Virtual Library | Hypertension and the Eye

You or someone you know may have hypertension, also known as high blood pressure. But did you know that dogs and cats can be diagnosed with this condition too? Systemic hypertension primarily affects the vascular tissue within the eye, including the iris, ciliary body, choroid and retina. Hypertension can also affect the cornea (intrastromal hemorrhage) when blood vessels have grown into the cornea for other reasons. Read on to learn more about underlying conditions, symptoms and treatment options for hypertension.

← Flip through our digital brochure

Systemic hypertension, or high blood pressure, can occur in both dogs and cats. It happens when there is persistent elevation in one or all blood pressure parameters (systolic/diastolic/ mean), affecting how much the heart has to work to move blood throughout the body. 

When hypertension occurs without a known cause, it is referred to as primary hypertension. When it is associated with an underlying disease that can cause hypertension, it is referred to as secondary hypertension. Typically, our furry friends get secondary hypertension rather than primary.

Similar to people, dogs and cats have a normal range for their blood pressure measurements. This normal range for systolic blood pressure is between 120mmHg to 160mmHg. Doctors like their human patients to have a blood pressure around 120mmHg (systolic)/80mmHg (diastolic). This would also be ideal for our four-legged companions. We give them a little buffer, however, because it can be stressful for some pets to be in a clinical setting. 

At our practice, we make it as comfortable as we can for our patients. Instead of using a stethoscope to listen for the pulses we use a special Doppler probe to amplify the sound.

With animals, high blood pressure is more often a secondary change that occurs because of another disease. In dogs, secondary hypertension is a common complication of renal disease, hyperadrenocorticism (Cushing’s disease), diabetes mellitus, pheochromocytoma, and hypothyroidism, among other less common endocrine diseases. 

Cats are a little different from their canine companions. Older cats, above the age of 11 years old, are commonly diagnosed with systemic hypertension. Cats with chronic renal failure and hyperthyroidism are particularly at risk for developing hypertension. Other conditions that can result in hypertension in cats include diabetes mellitus, chronic anemia, heart disease (hypertrophic cardiomyopathy), high-salt diet, and other endocrine diseases.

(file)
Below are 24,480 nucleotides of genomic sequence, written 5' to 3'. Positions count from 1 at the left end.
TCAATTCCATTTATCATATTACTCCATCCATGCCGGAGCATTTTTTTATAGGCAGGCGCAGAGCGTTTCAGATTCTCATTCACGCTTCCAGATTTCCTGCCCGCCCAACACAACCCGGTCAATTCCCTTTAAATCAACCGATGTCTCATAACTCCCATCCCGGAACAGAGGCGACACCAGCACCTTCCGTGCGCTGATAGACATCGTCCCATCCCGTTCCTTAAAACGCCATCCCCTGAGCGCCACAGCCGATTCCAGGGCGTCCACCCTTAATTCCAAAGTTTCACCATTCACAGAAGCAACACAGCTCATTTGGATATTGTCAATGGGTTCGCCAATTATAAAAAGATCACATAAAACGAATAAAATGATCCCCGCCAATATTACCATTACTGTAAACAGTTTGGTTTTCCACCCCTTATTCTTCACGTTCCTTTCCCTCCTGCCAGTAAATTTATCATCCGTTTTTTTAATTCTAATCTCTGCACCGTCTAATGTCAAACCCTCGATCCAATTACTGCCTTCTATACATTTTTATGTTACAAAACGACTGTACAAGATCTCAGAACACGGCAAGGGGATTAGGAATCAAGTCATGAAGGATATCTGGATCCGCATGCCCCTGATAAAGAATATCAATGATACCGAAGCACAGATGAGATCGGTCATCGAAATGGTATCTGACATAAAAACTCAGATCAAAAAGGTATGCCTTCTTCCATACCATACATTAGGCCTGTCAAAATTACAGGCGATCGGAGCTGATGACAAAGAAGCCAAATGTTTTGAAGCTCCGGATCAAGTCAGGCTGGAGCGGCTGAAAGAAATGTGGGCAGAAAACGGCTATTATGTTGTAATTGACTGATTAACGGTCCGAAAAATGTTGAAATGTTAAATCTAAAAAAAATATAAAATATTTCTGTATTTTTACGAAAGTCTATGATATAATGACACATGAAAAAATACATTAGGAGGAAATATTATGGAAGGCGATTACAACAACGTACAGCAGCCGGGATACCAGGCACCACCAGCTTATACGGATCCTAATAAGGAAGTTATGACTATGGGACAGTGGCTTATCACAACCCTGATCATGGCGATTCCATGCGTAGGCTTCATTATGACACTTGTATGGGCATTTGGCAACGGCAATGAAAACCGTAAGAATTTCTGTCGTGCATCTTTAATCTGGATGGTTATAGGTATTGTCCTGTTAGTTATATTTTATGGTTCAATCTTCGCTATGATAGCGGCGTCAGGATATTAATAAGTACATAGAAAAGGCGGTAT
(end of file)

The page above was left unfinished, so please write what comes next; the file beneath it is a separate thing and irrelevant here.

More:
If your pet was diagnosed with any of these conditions, monitoring for the development of high blood pressure is strongly recommended.

Systemic hypertension primarily affects the vascular tissue within the eye, including the iris, ciliary body, choroid and retina. Hypertension can also affect the cornea (intrastromal hemorrhage) when blood vessels have grown into the cornea for other reasons.

Treating high blood pressure requires your pet to start oral antihypertensive medications to help bring their blood pressure within the normal range. Often, these medications will be taken life-long. They are needed to help prevent damage to target organs, such as the eyes, kidneys, brain, and heart. 

If your pet experiences changes to their eyes due to high blood pressure, we may recommend specific therapies for the eye(s) to help preserve their vision and comfort. This can include eye drops or ointments, as well as other oral medications to reduce inflammation.

Hypertension can be a result of other diseases, therefore it is important for your dog or cat to undergo diagnostic tests to determine if there is an underlying cause. This can include a blood cell count, chemistry panel and a urinalysis to evaluate your pet’s organ function. Your veterinarian may propose additional tests, depending on other problems your pet may be experiencing. If an underlying cause is found, treatment for the cause may be recommended along with antihypertensive therapy.

To ensure your pet’s blood pressure is controlled, regular measurements should be performed with a veterinarian.

The clinical signs of hypertension can be variable, and depend on the specific component of the eye that is affected. Hypertension commonly causes hemorrhage within the eye. This is more obvious if it occurs in the front of the eye (hyphema), but it can also occur in the back of the eye (vitreous or retina). Sometimes the only outward evidence of hypertension is the presence of dilated pupils and/or decline in vision. Retinal detachments are a result of leaky blood vessels causing fluid or hemorrhage to build up under the retina.

If your pet has a sudden change in their vision, it may be due to one of the above conditions. It’s important to note that changes caused by systemic hypertension can be severe and lead to blindness if untreated. If high blood pressure can be controlled before severe ocular changes occur, the pet’s vision can be spared.